[Haskell-cafe] Hackage on Linux

Ivan Lazar Miljenovic ivan.miljenovic at gmail.com
Tue Aug 24 23:59:59 EDT 2010

On 25 August 2010 13:40, Mathew de Detrich <deteego at gmail.com> wrote:
> It is automated in a manual way =D. By that I mean that there is a script
> which autobuilds packages with cabal2arch, however that script itself has to
> be manually run. In all honesty I believe the best policy is to have base
> packages (and other 'required') be installed through the package manager of
> the distro and libraries installed through cabal. Haskell binaries then use
> cabal to check dependencies to see if the binary can be built (that is what
> I do now and I have no issues with it)

Consider these scenarios:

1) You upgrade package foo; this breaks a large number of other
packages.  How do you deal with it?

2) You upgrade GHC.  You now have to manually re-build all packages
that you had built with the previous version of GHC.

3) You want to uninstall some Haskell packages.

4) You built a package with non-standard build options; cabal-install
keeps wanting to rebuild it with the defaults.

5) You don't want to wait for a package maintainer to loosen the
dependencies of a package you know works with a newer version of a

6) You want to install package bar; it fails to build due to some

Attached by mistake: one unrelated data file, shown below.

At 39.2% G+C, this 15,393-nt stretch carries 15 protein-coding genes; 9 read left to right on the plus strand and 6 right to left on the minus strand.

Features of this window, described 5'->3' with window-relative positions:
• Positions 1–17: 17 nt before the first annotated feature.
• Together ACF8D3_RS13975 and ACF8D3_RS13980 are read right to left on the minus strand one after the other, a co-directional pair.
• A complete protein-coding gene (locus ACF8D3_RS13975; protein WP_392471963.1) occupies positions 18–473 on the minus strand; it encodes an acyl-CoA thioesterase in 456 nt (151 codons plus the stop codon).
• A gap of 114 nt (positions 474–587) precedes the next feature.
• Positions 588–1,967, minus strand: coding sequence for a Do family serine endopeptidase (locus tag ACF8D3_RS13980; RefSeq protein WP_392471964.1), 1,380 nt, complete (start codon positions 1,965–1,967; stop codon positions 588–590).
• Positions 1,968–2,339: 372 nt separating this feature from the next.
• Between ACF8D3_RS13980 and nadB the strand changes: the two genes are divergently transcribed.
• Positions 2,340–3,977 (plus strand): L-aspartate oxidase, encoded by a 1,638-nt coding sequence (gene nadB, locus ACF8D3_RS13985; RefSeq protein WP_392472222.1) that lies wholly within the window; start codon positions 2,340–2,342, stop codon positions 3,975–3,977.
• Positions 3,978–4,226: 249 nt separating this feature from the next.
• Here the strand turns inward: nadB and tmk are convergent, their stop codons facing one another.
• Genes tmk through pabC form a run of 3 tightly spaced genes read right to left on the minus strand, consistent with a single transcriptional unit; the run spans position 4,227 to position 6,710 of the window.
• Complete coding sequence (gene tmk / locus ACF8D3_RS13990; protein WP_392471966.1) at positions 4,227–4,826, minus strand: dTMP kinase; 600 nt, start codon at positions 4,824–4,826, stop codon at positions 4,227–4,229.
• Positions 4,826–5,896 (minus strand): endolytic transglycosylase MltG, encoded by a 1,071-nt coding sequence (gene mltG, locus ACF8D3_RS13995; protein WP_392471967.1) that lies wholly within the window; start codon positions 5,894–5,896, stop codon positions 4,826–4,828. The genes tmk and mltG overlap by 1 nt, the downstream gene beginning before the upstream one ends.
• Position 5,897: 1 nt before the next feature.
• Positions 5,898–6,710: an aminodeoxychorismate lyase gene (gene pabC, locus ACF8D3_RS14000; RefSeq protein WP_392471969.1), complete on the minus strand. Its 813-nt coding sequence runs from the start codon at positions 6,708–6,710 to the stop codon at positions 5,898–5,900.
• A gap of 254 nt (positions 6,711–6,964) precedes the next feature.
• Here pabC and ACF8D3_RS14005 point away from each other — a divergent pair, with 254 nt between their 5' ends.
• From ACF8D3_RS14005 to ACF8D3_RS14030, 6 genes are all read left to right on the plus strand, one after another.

missing C library/build tool/etc.  You have to dig around and work out
which system package contains that C library/Haskell package contains
that build tool/etc. and install that first.

Now, some future version of cabal-install may in fact solve the first
four problems by automating them and keeping track of installed
packages itself rather than relying on ghc-pkg.  It will _never_ be
able to solve the latter two (OK, it might be that someone adds
functionality to add "tweaks" to a package at configure/build/etc.

Note also that if there is some trivial failure with a package not
building against a newer version of a dependency or GHC (e.g. the last
monolithic release of gtk2hs built against GHC 6.12.1 but not 6.12.2),
then in many cases it's easier and faster for the person maintaining
the distribution's packages to apply a fix than wait for upstream to
release a new version.

If you think the Arch packages for Haskell are so bad/out of date, why
not do something about that and help maintain them rather than just

Ivan Lazar Miljenovic
Ivan.Miljenovic at gmail.com

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